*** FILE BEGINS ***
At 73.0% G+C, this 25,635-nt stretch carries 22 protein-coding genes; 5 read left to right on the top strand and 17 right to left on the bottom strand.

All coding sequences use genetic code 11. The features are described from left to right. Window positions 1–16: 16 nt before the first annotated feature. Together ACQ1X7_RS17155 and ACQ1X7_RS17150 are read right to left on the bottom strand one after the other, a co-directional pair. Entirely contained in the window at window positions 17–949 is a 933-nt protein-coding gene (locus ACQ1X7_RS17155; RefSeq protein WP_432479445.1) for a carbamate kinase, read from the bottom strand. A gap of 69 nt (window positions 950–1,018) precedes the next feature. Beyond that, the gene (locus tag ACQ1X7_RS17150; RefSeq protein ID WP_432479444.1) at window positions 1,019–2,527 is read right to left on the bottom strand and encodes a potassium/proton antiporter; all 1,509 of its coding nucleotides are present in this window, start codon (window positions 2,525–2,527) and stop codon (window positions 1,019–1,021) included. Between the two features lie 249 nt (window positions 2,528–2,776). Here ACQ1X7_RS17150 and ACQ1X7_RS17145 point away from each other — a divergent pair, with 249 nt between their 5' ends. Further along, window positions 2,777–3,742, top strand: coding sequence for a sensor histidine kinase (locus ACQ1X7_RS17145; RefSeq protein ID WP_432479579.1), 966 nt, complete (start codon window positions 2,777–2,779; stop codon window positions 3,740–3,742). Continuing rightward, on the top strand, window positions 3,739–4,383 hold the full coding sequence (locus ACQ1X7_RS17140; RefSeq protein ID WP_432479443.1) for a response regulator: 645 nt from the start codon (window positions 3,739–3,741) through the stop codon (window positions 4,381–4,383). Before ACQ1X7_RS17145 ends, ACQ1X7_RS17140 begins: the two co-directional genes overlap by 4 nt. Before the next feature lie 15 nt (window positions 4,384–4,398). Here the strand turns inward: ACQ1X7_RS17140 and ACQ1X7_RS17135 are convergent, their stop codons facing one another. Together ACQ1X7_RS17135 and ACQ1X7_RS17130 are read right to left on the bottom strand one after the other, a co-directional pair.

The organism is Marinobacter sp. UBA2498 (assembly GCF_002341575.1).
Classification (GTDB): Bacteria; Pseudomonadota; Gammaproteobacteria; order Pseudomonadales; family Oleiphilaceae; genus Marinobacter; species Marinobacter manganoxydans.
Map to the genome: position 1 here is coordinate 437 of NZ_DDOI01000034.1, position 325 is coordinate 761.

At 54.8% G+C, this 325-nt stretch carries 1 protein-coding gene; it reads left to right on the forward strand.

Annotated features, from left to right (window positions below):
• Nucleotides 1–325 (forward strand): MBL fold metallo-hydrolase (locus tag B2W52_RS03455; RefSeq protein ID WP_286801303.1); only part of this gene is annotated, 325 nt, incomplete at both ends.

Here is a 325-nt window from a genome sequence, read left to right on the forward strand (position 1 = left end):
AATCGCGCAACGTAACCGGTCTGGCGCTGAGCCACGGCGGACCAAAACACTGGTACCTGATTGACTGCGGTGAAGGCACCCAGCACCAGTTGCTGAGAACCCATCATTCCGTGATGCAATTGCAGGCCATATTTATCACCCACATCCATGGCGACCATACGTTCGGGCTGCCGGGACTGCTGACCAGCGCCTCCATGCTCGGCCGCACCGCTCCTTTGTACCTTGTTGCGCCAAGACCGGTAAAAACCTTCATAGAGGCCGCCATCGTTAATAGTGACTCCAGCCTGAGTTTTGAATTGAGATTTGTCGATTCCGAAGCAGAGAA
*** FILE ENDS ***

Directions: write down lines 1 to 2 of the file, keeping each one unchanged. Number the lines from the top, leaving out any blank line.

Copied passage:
At 73.0% G+C, this 25,635-nt stretch carries 22 protein-coding genes; 5 read left to right on the top strand and 17 right to left on the bottom strand.

All coding sequences use genetic code 11. The features are described from left to right. Window positions 1–16: 16 nt before the first annotated feature. Together ACQ1X7_RS17155 and ACQ1X7_RS17150 are read right to left on the bottom strand one after the other, a co-directional pair. Entirely contained in the window at window positions 17–949 is a 933-nt protein-coding gene (locus ACQ1X7_RS17155; RefSeq protein WP_432479445.1) for a carbamate kinase, read from the bottom strand. A gap of 69 nt (window positions 950–1,018) precedes the next feature. Beyond that, the gene (locus tag ACQ1X7_RS17150; RefSeq protein ID WP_432479444.1) at window positions 1,019–2,527 is read right to left on the bottom strand and encodes a potassium/proton antiporter; all 1,509 of its coding nucleotides are present in this window, start codon (window positions 2,525–2,527) and stop codon (window positions 1,019–1,021) included. Between the two features lie 249 nt (window positions 2,528–2,776). Here ACQ1X7_RS17150 and ACQ1X7_RS17145 point away from each other — a divergent pair, with 249 nt between their 5' ends. Further along, window positions 2,777–3,742, top strand: coding sequence for a sensor histidine kinase (locus ACQ1X7_RS17145; RefSeq protein ID WP_432479579.1), 966 nt, complete (start codon window positions 2,777–2,779; stop codon window positions 3,740–3,742). Continuing rightward, on the top strand, window positions 3,739–4,383 hold the full coding sequence (locus ACQ1X7_RS17140; RefSeq protein ID WP_432479443.1) for a response regulator: 645 nt from the start codon (window positions 3,739–3,741) through the stop codon (window positions 4,381–4,383). Before ACQ1X7_RS17145 ends, ACQ1X7_RS17140 begins: the two co-directional genes overlap by 4 nt. Before the next feature lie 15 nt (window positions 4,384–4,398). Here the strand turns inward: ACQ1X7_RS17140 and ACQ1X7_RS17135 are convergent, their stop codons facing one another. Together ACQ1X7_RS17135 and ACQ1X7_RS17130 are read right to left on the bottom strand one after the other, a co-directional pair.